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The new poll represents at least some of the reason behind why major sports leagues, most notably the NFL, have been tepid or publicly against the expansion of sports betting in the US.
The recent poll from Seton Hall comes with the backdrop that Republican candidate Donald Trump has warned that the presidential election could be rigged, despite the fact that there is little evidence of any widespread voter fraud.
Seton Hall decided to take the question to the world of sports, and the responses are somewhat surprising.
Generally, nearly half of all respondents said games in the US ‘could be rigged.’ At the top end, 52 percent of people who answered the poll believe an NFL game can be rigged. A smaller percentage, just 42 percent thought a World Series game could be rigged.
The bottom line takeaway is that not everyone believes the sports they are watching are necessarily 100 percent above board.
“The sports organizing bodies rely heavily on the public believing that their games are honest,” said Rick Gentile, director of the Seton Hall Sports Poll. “This measurement of public perception certainly can’t please them, just as people in government are so upset about Donald Trump’s charges.”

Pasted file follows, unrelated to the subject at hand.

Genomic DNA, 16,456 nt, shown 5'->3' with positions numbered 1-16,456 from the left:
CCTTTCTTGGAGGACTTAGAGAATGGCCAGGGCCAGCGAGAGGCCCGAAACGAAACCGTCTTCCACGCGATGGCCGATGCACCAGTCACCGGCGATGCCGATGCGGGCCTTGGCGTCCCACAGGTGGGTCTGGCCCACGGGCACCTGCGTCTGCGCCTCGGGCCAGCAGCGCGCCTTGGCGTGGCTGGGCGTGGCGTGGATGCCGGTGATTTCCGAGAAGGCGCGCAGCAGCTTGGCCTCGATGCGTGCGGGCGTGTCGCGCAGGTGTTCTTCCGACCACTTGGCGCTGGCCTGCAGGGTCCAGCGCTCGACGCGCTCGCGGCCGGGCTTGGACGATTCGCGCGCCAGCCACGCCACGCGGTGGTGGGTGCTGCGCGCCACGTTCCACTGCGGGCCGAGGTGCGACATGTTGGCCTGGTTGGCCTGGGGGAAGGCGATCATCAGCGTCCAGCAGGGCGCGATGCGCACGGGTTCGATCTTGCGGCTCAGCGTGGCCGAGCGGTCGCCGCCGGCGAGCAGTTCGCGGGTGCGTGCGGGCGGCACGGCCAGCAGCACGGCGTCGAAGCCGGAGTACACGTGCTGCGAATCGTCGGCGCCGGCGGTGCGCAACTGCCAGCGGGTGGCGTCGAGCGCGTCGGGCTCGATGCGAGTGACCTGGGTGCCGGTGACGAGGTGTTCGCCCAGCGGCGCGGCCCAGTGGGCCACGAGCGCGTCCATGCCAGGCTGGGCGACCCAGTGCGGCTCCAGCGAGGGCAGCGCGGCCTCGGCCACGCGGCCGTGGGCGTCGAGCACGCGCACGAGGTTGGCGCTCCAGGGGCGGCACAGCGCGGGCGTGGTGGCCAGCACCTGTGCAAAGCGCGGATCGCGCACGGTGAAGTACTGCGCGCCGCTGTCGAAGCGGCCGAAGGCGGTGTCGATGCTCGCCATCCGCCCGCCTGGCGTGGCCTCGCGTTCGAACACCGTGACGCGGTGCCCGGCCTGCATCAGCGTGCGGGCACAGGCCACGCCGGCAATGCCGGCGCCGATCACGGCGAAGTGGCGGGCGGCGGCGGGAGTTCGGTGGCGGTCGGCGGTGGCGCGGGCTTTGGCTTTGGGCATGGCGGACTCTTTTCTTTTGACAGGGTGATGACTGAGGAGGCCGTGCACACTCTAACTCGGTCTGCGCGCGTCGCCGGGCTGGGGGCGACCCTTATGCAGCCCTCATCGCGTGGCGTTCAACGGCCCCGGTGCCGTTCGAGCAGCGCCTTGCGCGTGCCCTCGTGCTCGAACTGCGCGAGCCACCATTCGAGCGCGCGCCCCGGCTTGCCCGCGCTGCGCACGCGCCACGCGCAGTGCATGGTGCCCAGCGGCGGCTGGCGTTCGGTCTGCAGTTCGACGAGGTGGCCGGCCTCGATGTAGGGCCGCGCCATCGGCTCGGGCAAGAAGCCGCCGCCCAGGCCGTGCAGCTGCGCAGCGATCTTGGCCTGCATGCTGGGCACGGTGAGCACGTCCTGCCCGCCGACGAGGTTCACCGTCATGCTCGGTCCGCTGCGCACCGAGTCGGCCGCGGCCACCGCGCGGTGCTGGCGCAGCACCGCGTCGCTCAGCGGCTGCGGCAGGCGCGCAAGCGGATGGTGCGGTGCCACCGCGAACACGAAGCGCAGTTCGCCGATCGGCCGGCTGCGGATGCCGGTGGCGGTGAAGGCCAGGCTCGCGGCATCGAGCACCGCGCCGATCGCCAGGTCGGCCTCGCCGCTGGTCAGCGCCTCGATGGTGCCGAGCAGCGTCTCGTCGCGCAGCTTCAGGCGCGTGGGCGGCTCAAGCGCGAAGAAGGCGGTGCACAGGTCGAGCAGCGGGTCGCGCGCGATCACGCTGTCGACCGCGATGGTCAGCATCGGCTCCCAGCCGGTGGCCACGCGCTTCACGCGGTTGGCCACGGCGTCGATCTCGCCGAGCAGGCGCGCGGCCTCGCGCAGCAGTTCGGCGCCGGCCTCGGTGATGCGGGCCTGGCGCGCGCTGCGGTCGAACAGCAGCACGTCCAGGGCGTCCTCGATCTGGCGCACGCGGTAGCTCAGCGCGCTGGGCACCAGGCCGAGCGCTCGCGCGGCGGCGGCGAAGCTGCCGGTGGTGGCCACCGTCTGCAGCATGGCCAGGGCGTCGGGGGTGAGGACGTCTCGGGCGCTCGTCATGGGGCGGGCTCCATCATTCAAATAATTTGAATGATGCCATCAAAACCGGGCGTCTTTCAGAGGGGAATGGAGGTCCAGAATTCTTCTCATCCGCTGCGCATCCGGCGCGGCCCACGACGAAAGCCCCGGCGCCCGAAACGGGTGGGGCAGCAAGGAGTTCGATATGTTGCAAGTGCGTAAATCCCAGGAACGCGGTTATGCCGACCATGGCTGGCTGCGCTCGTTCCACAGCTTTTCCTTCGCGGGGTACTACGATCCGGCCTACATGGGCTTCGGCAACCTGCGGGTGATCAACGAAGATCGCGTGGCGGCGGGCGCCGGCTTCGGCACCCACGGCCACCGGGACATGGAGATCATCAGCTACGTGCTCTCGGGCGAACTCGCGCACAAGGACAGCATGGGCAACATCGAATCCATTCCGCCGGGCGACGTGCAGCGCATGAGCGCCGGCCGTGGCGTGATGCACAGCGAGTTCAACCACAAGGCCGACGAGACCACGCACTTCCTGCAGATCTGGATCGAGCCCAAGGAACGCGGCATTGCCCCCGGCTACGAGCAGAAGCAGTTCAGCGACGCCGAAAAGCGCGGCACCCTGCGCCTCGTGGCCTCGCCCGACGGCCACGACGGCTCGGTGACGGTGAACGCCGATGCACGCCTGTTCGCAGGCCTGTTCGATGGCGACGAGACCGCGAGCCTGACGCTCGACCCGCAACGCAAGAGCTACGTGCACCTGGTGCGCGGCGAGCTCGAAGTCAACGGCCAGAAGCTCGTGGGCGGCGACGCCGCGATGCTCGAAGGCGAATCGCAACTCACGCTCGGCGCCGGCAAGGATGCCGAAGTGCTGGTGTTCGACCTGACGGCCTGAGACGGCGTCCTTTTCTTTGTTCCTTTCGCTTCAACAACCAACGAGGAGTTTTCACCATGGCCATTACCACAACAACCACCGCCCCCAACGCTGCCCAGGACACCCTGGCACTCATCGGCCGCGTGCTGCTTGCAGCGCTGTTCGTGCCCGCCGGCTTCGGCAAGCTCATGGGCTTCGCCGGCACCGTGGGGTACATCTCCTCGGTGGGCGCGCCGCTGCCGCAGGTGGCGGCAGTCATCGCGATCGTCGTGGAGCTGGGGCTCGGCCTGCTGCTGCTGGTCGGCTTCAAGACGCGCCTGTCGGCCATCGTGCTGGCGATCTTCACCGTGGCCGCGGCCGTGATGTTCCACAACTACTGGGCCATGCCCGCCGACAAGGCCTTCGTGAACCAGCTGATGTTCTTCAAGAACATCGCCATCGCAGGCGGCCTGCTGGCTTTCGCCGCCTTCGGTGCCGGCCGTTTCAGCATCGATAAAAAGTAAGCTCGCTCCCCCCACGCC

Such perceptions likely color major US sporting organizations’ stance toward sports betting. The NBA and Commissioner Adam Silver have been vocal about legal sports betting being preferable to the current illegal offshore market that serves US bettors.
But the other pro sports leagues and the NCAA have been more stand-offish or opposed to sports betting. That includes the NFL; Commissioner Roger Goodell maintains the league remains “very much opposed to gambling on sports.”
The concept of “rigging” a sporting event can capture other sentiments outside of the effects of sports betting, however. For instance, it’s possible Americans think the leagues themselves can influence game outcomes for optimal TV ratings, even if this isn’t actually happening.
The poll also took a look at the daily fantasy sports industry and people’s perception of contests vis a vis integrity of the underlying sporting events:
The poll also asked whether some teams having ownership positions with fantasy sports companies opens the door for the rigging of performances of professional athletes to affect the daily fantasy outcomes. 45% said yes, 32% said no, with 24% stating “don’t know.”
All of the perceptions captured by the poll belie the fact that fixing matches and performances at the top levels of professional sport is increasingly difficult. Even lower-level professional athletes make large sums of money, and it would be difficult to influence them to throw a game or turn in a poor performance.
Theoretically “rigging” amateur contests, where players are not paid, would be tacitly easier, despite the fact that respondents to the poll thought the outcomes of college football and basketball games are less likely to be influenced.
Given the dynamics in play in DFS contests, in particular, it would be nearly impossible to pay a player or players to influence or produce a certain outcome.